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I am building an XAML export script for Blender. I want to rotate the scene 90 degrees in the X axis to make it Y-up.

Currently I am using a matrix on a BMesh and that is rotating the models, but not the entire scene.

I've been looking at the ExportHelper method axis_conversion but I can't find an example of how you implement this. Not sure it's the correct thing to use in the first place.

Does anyone know of an example of using ExportHelper to do this, or know if I am on the right track using it.

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Convert the axes of a scene using bpy_extras.io_utils.axis_conversion.

To convert such that both objects and their data, mesh in this case follow the new axis conversion, need to apply the conversion to both the object and its mesh data.

Image below shows Suzanne in blender default of Z up and -Y forward. With some translation, rotation and scale. Camera and Lamp are from default file.

Before

Lets change the axis As you pointed out in your answer the axis_conversion to Z forward Y up is a matter of rotating the axes -90 degrees about X.

>> [degrees(axis) for axis in axis_conversion("-Y", "Z", "Z", "Y").to_euler()]
[-90.00000250447816, -0.0, 0.0] 

For example sake: Lets apply this axis conversion to all objects in the scene

import bpy
from bpy_extras.io_utils import axis_conversion
context = bpy.context
m = axis_conversion(from_forward='-Y', 
        from_up='Z',
        to_forward='Z',
        to_up='Y').to_4x4()

scene = context.scene
for o in scene.objects:
    o.matrix_world = m * o.matrix_world

Image below shows the result. Globally all objects are transformed to our new global scheme of Y up and Z forward. Locally though, Suzanne is still Z up -Y forward.

After object axis tranforms

To locally transform Suzanne to our new system rotate her vertex coordinates by the rotation, then rotate the object coordinates back accordingly. In this answer I prattled on about local and global coordinates. What we are doing here ultimately is applying the axis conversion rotation to Suzanne.

To apply rotation I've rotated the vertex coordinates by the axis transform rotation. (In bmesh could use bmesh.ops.rotate(bm, geom=bm.verts[:], matrix = rot))

import bpy
from bpy_extras.io_utils import axis_conversion
context = bpy.context
m = axis_conversion(from_forward='-Y', 
        from_up='Z',
        to_forward='Z',
        to_up='Y').to_4x4()

rot = m.to_quaternion().to_matrix()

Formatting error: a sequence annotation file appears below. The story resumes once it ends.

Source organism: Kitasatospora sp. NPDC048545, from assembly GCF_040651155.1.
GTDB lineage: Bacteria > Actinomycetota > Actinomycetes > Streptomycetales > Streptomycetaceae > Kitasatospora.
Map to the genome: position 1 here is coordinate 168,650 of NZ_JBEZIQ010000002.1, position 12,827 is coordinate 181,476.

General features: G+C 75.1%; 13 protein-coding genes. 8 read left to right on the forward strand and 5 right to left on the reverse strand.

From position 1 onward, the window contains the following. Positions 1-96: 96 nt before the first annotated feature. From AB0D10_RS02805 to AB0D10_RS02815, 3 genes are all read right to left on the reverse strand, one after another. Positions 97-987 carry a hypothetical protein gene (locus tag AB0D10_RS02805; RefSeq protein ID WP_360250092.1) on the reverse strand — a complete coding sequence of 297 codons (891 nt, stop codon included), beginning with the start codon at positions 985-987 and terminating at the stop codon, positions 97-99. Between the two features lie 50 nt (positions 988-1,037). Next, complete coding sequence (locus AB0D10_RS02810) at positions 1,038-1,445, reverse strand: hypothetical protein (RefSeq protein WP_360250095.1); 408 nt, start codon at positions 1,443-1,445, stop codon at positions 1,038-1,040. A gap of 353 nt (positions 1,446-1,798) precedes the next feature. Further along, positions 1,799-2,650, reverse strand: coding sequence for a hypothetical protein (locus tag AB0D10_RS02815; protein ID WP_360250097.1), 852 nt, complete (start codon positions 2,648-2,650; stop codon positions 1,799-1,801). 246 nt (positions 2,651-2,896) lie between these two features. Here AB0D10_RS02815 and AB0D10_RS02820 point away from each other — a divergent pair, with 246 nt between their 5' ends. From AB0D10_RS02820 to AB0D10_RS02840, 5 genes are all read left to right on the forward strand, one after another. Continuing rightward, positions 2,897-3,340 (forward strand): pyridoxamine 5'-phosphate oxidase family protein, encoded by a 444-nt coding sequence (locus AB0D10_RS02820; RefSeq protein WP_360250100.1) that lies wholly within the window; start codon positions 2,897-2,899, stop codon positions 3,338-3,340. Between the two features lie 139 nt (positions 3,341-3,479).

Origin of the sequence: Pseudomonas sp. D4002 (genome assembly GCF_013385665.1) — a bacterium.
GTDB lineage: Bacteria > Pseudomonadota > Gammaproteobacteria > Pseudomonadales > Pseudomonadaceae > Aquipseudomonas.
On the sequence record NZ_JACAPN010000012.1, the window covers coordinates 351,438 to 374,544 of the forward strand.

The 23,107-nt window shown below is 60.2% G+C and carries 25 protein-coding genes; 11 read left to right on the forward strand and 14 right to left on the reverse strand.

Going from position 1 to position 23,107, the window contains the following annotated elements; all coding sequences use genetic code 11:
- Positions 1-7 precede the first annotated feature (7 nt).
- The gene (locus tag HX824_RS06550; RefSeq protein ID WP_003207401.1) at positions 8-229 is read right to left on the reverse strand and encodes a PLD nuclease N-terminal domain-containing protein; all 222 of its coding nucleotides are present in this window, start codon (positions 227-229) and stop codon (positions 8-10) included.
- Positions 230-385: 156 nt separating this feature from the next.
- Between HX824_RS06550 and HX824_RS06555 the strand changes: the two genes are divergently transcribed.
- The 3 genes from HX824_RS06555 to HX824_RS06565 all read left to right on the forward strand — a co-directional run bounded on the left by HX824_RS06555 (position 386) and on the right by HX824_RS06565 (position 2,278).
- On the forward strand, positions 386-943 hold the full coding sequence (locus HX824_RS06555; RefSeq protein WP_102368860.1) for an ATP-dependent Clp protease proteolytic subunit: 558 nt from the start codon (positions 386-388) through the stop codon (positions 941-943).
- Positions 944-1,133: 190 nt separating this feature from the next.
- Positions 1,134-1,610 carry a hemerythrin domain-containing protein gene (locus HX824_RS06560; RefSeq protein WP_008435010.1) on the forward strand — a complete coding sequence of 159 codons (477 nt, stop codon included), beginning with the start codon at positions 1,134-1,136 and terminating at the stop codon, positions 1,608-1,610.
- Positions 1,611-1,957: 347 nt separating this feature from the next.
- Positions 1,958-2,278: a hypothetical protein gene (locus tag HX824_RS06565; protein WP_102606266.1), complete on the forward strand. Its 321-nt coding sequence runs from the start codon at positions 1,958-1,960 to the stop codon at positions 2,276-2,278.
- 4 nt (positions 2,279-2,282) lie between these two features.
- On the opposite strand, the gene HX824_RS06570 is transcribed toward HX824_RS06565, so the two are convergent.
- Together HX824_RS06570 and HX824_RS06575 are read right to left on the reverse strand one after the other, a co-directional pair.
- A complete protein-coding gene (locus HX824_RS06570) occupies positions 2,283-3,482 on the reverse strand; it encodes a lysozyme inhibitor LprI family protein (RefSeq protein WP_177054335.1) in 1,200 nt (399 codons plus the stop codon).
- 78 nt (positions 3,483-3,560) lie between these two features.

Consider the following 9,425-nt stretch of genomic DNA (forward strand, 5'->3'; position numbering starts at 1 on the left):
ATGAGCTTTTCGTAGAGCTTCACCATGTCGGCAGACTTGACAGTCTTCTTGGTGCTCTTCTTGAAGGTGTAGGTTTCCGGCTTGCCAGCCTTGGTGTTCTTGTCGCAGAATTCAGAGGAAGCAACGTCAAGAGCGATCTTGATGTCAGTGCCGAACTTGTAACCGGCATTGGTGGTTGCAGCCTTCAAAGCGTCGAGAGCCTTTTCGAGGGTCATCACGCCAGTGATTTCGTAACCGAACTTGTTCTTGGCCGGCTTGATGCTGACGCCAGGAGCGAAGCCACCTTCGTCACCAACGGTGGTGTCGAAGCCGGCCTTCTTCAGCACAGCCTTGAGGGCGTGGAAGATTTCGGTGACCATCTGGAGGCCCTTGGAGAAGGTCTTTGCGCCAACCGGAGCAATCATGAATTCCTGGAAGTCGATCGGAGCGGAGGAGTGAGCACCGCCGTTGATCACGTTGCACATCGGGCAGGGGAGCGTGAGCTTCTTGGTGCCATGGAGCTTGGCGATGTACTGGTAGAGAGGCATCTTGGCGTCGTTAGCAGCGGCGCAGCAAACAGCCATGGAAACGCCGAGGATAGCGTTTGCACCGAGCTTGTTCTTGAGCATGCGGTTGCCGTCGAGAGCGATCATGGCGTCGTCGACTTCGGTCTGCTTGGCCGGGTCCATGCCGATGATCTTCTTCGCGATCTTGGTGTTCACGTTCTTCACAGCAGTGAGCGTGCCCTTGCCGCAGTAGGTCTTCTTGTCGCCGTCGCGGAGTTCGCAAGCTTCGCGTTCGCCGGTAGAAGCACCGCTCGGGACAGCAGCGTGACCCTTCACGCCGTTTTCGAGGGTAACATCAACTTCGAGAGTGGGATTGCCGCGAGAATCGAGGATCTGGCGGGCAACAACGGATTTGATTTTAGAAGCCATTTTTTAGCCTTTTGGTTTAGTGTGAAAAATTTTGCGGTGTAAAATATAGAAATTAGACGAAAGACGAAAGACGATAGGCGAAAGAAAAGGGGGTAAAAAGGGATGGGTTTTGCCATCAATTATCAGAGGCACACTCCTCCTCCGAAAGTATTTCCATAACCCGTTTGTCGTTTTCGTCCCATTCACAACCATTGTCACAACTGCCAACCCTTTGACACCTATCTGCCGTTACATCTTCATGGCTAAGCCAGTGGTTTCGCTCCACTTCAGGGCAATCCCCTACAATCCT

irot = rot.to_4x4().inverted()     

scene = context.scene
for o in scene.objects:
    o.matrix_world = m * o.matrix_world
    if o.type == 'MESH':
        # apply to mesh
        o.data.transform(rot)
        '''
        for v in o.data.vertices:
            v.co = rot * v.co
        '''
        # rotate globally inverse.
        o.matrix_world *= irot

Image below shows the result, now our axis conversion has been applied to both the objects globally, and mesh objects locally.

After object and mesh axis transforms

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  • $\begingroup$ What a great answer. Well done. $\endgroup$ – Haydn Mar 6 '18 at 11:59
  • $\begingroup$ Thankyou. Good luck with the importer, don't see much xaml since I went linux. $\endgroup$ – batFINGER Mar 6 '18 at 12:24
  • $\begingroup$ I don't understand this, why do you go through to_quaternion conversion? Why not use rot = m? I already run both ways and inspected the matrices in console and saw that quaternion conversion gave basically a different matrix, just don't get it... $\endgroup$ – Arise Feb 9 at 15:07
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    $\begingroup$ Could have also used rot = m.to_3x3() was only after the rotation part. Ultimately prob should have used m as sometimes it has a negating scale component. (when inspecting remember to consider a number like -1.3435885648505064e-07 to be 0) $\endgroup$ – batFINGER Feb 9 at 15:30
  • $\begingroup$ Oh you are right, after quaternions conversion, the matrix is kinda same only not perfect 0 or 1. The scientific notation tricked me here. $\endgroup$ – Arise Feb 9 at 17:59
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The axis_conversion method is not the right method for me to use.

It basically takes a bunch of current and target axis's and gives a matrix, which basically says you need to rotate 90 degrees around the X axis.

To use its:

    matrix = mathutils.Matrix() 
    matrix = matrix * axis_conversion("-Y", "Z", "Z", "Y").to_4x4()

Example is from Nullege

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